Our Backstreets #12: Why I Blog

By Marilyn Ferdinand

Yesterday, I got the surprising request from an on-line publication called Reconstruction to write a piece and post it here on why I blog. Why surprising? I’m always surprised when someone finds me here among the billions of words on the internet and talks to me—that is, now I am.

At first, I thought my blog would be a steady stream of content from me and commentary from my readers. In fact, I get very, very few comments. I think that may be a function of writing about obscure films. How can you comment if you haven’t seen the films. “Gee, I like your writing” or “I’ll put that in my Netflix queue.” I have taken it on faith and am content that people will find me, read me, and some of them will come back again to see what’s new on my site.

Why do I blog? I am a professional writer and editor who makes a living covering subjects about which I have an interest, but no fervency. It never seemed worth the time and effort to write pieces about my personal interests and submit them to publications that might not have the desire or space to publish them, and so I didn’t. I’m not the type to write only for myself; I’m not a diarist, which I suppose sets me apart from a lot of bloggers.

Of course, like many people, I instantly recognized the potential of the internet to help me reach beyond my immediate surroundings to people and places I would never meet in a lifetime of searching. When I went from film fan to serious film buff, I became intensively involved on a film discussion board with approximately 40 regulars. At this omnivorous stage of my film education, I was hungry for information and views that could expand my horizons, as well as to express my own views to a knowledgeable “sounding board.” I also liked meeting new personalities from all over the world and making “friends.” I felt part of a community that seemed like a foreign country to people who were staunchly offline.

After several years, however, the limits of discussion boards became all too apparent. It was hard to attract and engage new people into the established group, which had a virulent hostility to newbies (my own acceptance into the group was a very long and agonizing process). As such, the opinions and behaviors of posters about film became predictable and of decreasing value. Personality clashes and a chat room atmosphere began to take the place of information exchange and the camaraderie of mutal interest, making the board very disagreeable to me. Additionally, I found out that, for me, friends are made on the ground, not in cyberspace.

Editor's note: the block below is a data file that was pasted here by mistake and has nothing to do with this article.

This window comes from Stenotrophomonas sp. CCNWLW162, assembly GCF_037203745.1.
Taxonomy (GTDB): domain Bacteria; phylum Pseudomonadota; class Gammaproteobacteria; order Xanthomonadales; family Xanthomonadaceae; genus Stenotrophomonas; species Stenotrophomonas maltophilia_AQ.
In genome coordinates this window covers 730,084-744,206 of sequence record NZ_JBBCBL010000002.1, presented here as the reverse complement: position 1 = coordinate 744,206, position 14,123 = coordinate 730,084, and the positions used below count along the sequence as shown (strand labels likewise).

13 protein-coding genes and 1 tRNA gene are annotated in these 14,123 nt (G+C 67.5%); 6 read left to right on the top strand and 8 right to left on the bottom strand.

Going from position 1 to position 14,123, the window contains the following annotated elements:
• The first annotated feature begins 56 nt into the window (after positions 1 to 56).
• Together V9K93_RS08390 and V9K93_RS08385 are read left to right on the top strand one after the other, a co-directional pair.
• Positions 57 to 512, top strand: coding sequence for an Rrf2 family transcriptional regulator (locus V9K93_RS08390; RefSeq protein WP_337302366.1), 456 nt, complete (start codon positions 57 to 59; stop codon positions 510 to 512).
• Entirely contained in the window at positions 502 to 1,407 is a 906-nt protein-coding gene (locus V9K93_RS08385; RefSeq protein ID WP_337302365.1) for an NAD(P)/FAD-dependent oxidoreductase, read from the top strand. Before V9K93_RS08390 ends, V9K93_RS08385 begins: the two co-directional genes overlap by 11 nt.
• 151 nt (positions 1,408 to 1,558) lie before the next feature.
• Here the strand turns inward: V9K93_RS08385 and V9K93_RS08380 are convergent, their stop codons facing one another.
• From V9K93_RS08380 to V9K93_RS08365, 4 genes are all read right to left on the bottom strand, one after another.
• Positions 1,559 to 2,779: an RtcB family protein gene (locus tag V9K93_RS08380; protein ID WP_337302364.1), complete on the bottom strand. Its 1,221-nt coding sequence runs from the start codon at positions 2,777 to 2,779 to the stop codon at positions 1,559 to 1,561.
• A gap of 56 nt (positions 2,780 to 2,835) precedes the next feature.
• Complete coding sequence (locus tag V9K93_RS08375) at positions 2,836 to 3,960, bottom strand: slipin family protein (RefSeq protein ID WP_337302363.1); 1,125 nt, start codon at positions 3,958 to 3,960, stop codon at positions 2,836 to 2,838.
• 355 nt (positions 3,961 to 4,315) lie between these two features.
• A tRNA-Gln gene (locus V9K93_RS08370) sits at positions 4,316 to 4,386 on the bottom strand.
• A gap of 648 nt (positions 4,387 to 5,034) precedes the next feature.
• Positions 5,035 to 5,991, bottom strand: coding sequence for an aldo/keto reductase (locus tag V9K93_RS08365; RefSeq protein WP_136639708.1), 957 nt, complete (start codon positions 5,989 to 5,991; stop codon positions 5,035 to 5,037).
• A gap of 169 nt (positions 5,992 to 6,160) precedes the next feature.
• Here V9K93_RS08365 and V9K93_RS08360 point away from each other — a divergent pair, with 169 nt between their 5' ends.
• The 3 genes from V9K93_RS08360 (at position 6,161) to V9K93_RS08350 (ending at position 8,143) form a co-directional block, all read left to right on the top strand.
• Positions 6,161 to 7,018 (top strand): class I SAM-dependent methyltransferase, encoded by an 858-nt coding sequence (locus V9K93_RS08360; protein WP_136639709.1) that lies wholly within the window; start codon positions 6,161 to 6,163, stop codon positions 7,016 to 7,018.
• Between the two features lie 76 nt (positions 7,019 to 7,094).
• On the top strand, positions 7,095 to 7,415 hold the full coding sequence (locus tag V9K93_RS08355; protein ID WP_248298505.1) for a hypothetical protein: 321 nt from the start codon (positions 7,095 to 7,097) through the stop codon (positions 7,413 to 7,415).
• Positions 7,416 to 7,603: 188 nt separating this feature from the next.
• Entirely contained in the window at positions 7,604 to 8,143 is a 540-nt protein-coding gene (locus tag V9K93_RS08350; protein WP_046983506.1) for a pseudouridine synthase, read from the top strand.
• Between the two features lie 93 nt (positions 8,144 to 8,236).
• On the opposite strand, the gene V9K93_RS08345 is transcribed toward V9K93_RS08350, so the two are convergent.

I had begun to write reviews of films for this discussion board, but was painfully aware that they were virtually ignored. At the same time, my film knowledge and growing acuity as a film critic were becoming apparent to me, to the few people who did read my reviews on the board, and to members of the film community in my hometown I met in classes and at screenings.

When I made the decision to leave the film discussion board, it was with the intention of starting a publication-quality blog where I could indulge my love of writing and film at the same time, with total content, illustration, and layout control. I hoped to provide unique content by following my offroad approach to film viewing and analysis and thereby fill a need. I focus on every type of film, from every era and country, with a strong complement of reviews of silent films and documentaries, and a handful of overlooked current releases. I also review some television miniseries of particular worth, and provide commentary on issues about which I feel strongly, though the latter concern is a relatively minor part of my blog. I have a contributor who also left the film discussion board for much the same reasons as I did. His writing and knowledge of film are first-rate, and he adds immeasurably to the quality of my blog.

I have decided to align my blog with a website that complements my personality and whose work I admire. I have mixed emotions about this. I won’t be as obscure, which may, happily, stimulate more discussion. But I rather enjoy being somewhat unknown, like the films I review, to allow for more freedom of movement without pain. I’m also worried about losing creative control. If that happens, I’ll go back to being an independent blogger. My blog is a labor of love, and while it is not confessional in any major sense, you can probably learn a lot about me from the way I write and what I have to say about these flickering images of the human condition. l

  • Jeremy spoke:
    4th/02/2007 to 10:06 pm

    Hi Marilyn,Please don’t feel your efforts are totally unread or unappreciated. I enjoy popping into your blog periodically and continue to be amazed at your prolific output. i just wish i had more time to contribute. That said, I do wonder sometimes whether this much vaunted cage of communication is anything of the sort and whether in fact most bloggers are talking to themselves in an illusion of discourse, in a modern tower of babble.

  • Marilyn spoke:
    4th/02/2007 to 10:13 pm

    I know I have readers. Other bloggers are even more widely read than I am. Starting this blog was one of the best things I’ve ever done.

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